Those who study financial literacy generally agree that many, if not most, consumers lack the financial literacy necessary to make important financial decisions in their own best interests (Perry 2008; Braunstein & Welch 2002).
Children are destined for a financial future that differs little from that of their parents. In many cases, the middle class raise the next generation of middle class people, the poor raise the poor and the wealthy raise the wealthy. Very few children move up the ladder from their parents, while sliding down is as simple as swiping a credit card. Rags to riches to rags in three generations is a frequent occurrence
Only parents have the capacity of breaking the circle by teaching their children good financial habits at an early age. And one of the most important financial lessons a child can get is related to dealing with an allowance.
Here are 5 bits of advice on how to deal with a kid’s Allowance:
Keep it tangible
Kids today are living in a world of financial abstraction, a world where money is largely an illusion with very real consequences. And the earlier they start the money handling process, the better. Give them tangible cash, before they are entrusted with debit and credit cards, apple pay, google wallet, bitcoin or whatever the newest payment craze will be.
Settle on a realistic amount
Simply $1 (or £ sterling or Euro) per year of age per week. So a 7 year old gets $7/wk and a 12 year old $12. The logic behind it is, the older they get the more they will be involved in after school events with friends, so having a little extra would go to those activities.
The money has to be given on a consistent basis. Parents need to have a regular schedule for the allowance and stick to it. It could be once a week, every two weeks on payday or once a month, whatever works for you as long as it consistent. If the allowance is not, consistent it teaches children that they can’t count on you or on their allowance to plan and save (our money beliefs are learned at a very early age and can set the stage for our financial future)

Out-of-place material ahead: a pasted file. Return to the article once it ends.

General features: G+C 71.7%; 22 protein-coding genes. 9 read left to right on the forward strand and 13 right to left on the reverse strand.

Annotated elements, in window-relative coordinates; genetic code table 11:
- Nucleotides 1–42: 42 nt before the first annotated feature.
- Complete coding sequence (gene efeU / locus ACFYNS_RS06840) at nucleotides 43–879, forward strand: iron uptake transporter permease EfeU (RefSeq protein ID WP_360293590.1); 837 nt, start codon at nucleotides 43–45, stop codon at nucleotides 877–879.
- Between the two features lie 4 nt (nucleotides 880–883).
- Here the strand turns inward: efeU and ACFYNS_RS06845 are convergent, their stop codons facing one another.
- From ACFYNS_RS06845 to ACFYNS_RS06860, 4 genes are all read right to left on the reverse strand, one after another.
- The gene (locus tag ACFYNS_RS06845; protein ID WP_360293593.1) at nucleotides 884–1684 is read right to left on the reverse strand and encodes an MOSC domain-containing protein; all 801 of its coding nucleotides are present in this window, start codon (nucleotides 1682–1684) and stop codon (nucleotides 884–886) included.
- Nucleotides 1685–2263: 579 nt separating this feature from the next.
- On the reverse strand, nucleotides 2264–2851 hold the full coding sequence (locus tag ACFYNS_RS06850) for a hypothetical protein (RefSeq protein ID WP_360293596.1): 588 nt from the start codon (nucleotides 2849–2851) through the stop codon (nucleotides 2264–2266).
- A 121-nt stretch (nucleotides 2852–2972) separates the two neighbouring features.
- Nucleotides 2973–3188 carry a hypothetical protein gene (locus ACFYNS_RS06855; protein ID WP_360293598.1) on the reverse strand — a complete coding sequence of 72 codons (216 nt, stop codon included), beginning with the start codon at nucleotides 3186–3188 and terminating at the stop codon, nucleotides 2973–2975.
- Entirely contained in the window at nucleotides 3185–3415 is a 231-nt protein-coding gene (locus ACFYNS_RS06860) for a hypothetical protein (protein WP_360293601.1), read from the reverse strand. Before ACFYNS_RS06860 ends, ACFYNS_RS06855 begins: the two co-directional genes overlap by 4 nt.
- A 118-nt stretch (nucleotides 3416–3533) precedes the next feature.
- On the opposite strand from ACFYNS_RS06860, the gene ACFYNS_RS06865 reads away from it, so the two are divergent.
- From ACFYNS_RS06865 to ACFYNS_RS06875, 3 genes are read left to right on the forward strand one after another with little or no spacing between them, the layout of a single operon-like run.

Motivate toward goals
Talk to your child and find out what they want to buy.
You can discuss holding back only a portion of the allowance toward his/her goal and discuss how this would affect the timetable for the purchase while still giving the child some spending leeway for the meantime. These discussions are valuable lessons in money management and in impulse control.
Parents can use their own saving goals to give examples, thereby generating discussion about family goals and visions as well as day to day living expenses.
Avoid advances on allowance
If you give a child an advance on his allowance, you are teaching him that not having money does not mean he can’t get more. You are teaching him he can buy now and pay later. It is a good way for a child to get into debt and to learn to depend on credit to live beyond his means. In short, you are teaching a bad habit. It is better for him to run short and do without and learn from his shortsightedness.
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